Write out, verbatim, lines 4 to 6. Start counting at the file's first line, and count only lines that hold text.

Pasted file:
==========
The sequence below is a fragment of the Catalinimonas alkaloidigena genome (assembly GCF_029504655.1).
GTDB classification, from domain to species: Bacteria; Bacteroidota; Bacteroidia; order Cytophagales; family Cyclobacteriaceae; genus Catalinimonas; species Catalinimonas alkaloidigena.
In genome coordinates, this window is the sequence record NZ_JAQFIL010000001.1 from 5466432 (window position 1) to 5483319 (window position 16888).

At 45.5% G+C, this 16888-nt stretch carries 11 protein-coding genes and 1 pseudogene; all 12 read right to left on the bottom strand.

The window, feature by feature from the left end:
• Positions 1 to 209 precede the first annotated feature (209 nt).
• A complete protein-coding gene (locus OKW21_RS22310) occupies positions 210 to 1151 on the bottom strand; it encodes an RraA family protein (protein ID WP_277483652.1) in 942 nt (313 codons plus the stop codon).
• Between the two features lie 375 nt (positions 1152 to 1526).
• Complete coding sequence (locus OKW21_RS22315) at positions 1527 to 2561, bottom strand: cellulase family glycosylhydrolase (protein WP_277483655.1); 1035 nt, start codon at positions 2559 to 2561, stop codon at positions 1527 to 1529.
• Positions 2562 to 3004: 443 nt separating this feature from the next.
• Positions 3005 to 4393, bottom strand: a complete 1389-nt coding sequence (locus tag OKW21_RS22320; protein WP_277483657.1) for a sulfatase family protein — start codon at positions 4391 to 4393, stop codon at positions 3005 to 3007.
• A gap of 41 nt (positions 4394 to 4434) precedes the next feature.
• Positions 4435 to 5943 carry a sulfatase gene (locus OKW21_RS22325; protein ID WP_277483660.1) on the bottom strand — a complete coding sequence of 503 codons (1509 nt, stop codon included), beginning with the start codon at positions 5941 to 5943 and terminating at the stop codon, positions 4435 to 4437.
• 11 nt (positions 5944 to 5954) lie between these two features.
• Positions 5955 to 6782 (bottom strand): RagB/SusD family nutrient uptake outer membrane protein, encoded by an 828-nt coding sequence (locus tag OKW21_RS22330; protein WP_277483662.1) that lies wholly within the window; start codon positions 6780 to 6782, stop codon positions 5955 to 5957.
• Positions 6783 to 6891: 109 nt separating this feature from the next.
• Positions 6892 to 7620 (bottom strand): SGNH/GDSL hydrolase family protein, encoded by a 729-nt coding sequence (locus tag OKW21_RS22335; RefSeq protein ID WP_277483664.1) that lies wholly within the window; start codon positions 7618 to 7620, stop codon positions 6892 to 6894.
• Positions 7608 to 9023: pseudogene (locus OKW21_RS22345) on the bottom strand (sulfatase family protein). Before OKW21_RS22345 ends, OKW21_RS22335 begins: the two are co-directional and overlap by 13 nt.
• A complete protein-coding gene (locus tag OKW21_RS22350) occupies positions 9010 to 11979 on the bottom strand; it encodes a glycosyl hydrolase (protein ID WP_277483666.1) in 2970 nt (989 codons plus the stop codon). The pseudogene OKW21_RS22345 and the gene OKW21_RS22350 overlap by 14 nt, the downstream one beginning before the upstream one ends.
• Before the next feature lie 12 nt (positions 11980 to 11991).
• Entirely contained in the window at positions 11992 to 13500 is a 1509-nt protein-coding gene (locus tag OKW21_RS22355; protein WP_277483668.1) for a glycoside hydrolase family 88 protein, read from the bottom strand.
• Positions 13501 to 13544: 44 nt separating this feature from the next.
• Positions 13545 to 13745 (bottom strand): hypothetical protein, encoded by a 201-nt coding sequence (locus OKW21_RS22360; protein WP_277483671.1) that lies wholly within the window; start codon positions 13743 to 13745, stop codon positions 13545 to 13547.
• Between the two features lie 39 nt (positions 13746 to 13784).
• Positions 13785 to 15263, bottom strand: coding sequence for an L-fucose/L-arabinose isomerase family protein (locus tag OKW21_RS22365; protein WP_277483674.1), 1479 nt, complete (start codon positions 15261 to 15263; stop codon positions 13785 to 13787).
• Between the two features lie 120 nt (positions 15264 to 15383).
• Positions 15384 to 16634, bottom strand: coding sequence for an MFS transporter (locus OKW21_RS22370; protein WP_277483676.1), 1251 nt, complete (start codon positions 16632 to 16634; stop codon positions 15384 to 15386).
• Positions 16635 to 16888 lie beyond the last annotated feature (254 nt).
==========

At 45.5% G+C, this 16888-nt stretch carries 11 protein-coding genes and 1 pseudogene; all 12 read right to left on the bottom strand.

The window, feature by feature from the left end:
• Positions 1 to 209 precede the first annotated feature (209 nt).